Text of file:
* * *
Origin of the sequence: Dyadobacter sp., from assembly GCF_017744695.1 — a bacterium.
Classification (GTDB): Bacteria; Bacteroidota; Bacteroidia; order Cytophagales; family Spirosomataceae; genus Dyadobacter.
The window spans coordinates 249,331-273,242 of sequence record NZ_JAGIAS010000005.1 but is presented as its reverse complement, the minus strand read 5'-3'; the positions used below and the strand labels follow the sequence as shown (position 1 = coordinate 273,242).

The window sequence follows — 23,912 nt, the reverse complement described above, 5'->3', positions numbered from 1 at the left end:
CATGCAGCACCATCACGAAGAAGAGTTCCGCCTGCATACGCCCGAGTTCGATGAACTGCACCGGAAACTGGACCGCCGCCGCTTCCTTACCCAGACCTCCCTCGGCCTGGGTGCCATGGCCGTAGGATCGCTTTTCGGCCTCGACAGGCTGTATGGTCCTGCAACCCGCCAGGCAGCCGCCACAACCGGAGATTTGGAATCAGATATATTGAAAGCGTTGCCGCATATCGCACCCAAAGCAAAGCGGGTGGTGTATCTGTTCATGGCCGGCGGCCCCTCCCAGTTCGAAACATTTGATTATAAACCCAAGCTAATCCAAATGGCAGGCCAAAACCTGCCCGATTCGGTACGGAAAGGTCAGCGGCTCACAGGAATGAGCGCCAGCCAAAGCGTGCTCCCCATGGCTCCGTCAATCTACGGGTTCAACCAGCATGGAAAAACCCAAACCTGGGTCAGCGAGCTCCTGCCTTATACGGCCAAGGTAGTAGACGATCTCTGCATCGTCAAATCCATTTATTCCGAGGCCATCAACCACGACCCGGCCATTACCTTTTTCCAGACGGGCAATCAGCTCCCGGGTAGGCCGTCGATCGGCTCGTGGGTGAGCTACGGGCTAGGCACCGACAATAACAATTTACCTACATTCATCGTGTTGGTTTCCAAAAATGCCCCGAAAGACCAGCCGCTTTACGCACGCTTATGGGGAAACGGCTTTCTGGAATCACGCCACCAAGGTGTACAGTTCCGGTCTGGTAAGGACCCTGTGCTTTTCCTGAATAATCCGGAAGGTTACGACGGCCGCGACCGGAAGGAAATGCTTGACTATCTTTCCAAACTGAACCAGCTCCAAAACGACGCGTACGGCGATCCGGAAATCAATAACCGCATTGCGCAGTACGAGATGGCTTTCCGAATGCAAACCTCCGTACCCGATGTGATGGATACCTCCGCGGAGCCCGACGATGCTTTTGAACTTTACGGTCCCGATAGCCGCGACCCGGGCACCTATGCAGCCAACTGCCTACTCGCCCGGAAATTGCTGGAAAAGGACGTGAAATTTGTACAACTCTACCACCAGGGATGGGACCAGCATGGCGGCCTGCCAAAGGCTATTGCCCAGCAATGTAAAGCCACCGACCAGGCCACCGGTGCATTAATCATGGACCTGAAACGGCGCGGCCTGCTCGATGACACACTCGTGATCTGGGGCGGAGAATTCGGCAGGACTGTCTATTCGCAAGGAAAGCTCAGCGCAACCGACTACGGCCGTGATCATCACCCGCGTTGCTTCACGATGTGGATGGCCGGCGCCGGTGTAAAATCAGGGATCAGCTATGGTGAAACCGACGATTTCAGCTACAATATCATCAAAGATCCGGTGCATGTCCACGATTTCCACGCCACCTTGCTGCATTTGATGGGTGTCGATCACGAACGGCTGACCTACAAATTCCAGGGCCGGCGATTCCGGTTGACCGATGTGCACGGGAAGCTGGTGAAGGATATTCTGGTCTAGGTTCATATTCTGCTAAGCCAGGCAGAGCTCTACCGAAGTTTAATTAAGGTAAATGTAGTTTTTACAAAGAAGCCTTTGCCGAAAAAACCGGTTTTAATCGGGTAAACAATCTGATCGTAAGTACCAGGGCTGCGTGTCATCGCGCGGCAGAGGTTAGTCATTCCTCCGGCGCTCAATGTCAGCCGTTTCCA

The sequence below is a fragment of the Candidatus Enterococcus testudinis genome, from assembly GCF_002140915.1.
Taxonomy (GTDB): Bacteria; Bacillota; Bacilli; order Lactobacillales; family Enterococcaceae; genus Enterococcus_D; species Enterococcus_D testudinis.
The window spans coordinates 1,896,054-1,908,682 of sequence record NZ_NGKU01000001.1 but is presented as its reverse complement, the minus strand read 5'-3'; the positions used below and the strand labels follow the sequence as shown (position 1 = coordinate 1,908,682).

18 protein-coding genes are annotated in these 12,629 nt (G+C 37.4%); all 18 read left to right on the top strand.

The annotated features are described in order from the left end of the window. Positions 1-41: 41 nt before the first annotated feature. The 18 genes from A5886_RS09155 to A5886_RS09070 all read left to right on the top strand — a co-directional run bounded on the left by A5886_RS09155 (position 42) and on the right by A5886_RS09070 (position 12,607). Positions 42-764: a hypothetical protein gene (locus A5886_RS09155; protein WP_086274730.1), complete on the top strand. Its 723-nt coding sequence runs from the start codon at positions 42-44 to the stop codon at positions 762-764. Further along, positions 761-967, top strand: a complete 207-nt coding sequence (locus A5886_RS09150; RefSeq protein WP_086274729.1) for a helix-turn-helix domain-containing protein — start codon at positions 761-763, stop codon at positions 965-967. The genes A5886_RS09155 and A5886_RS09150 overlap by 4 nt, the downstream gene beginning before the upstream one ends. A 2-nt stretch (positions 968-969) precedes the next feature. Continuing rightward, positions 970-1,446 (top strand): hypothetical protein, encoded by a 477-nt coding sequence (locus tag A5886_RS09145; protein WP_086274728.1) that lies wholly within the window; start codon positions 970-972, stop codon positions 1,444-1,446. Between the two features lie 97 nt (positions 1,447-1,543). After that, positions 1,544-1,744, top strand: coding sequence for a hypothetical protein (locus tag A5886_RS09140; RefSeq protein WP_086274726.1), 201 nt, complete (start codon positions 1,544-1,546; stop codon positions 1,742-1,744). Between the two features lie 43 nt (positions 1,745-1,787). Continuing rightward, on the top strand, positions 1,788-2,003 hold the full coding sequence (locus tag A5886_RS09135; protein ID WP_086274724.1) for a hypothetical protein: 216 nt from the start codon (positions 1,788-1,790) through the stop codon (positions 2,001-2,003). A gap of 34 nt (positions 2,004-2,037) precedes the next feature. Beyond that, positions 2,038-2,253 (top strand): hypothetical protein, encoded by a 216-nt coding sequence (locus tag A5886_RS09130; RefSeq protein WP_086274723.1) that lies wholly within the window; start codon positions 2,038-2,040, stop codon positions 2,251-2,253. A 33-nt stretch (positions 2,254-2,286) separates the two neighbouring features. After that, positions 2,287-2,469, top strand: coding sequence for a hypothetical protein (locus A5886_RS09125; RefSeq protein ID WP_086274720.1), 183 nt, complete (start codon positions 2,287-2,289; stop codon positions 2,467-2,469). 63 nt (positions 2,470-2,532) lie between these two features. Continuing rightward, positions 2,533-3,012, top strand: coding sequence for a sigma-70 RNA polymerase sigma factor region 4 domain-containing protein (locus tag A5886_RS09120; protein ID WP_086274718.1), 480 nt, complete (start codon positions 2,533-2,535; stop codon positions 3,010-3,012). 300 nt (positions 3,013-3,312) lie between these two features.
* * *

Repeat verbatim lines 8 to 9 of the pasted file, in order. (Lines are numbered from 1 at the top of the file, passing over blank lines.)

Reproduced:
The window spans coordinates 1,896,054-1,908,682 of sequence record NZ_NGKU01000001.1 but is presented as its reverse complement, the minus strand read 5'-3'; the positions used below and the strand labels follow the sequence as shown (position 1 = coordinate 1,908,682).

18 protein-coding genes are annotated in these 12,629 nt (G+C 37.4%); all 18 read left to right on the top strand.